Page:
Whole cell simulations of Escherichia coli and Saccharomyces cerevisiae

Zaida Luthey-Schulten, University of Illinois at Urbana-Champaign

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Collaborators: Aaron Hoskins, University of Wisconsin, Madison and Thomas Kuhlman, University of Illinois at Urbana-Champaign; Team members: Tyler M. Earnest, Zhaleh Ghaemi, and Michael J. Hallock, University of Illinois at Urbana-Champaign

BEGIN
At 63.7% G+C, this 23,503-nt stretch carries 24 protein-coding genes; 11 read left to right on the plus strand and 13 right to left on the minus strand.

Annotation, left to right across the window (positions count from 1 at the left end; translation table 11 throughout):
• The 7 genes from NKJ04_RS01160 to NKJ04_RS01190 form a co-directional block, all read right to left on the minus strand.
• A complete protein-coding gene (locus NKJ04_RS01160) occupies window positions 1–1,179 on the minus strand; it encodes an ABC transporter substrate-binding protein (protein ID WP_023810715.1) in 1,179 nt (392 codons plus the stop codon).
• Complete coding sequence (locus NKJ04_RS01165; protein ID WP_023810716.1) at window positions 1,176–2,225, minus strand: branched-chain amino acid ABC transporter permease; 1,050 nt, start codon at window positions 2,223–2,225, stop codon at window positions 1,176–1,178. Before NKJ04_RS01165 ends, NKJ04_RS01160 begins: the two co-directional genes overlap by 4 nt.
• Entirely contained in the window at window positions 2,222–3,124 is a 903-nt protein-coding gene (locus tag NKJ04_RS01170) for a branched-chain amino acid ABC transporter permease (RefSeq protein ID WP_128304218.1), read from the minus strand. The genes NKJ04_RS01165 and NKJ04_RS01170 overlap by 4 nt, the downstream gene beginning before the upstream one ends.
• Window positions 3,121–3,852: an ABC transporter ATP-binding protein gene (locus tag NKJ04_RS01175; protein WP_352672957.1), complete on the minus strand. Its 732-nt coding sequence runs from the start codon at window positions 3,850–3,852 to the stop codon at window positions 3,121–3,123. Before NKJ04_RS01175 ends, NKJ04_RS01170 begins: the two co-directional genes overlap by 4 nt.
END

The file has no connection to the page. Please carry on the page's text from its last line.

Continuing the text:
Whole-cell models allow the synthesis of the vast body of experimental knowledge and physical/biochemical models into a unified computational description. Our software, Lattice Microbes (LM), is capable of simulating a stochastic, spatially resolved description of a cell through hour time scales. Here, we propose to extend a recent model of ribosome biogenesis in a growing Escherichia coli cell to include the expression of genes coding for central metabolism, allowing the computational cell to interact with its environment through the uptake and secretion of metabolites. We will include the effect of molecular crowding on the transport of biomolecules by modifying LM to account for excluded volume interactions during diffusion, which will be applied to the interactions between ribosomes and used to include the physical bacterial genome in the simulation domain. In parallel, we will begin the first whole-cell model of the assembly of the spliceosome in the eukaryote Saccharomyces cerevisiae. To perform these simulations, a high-performance computing environment featuring GPU-based accelerators is necessary.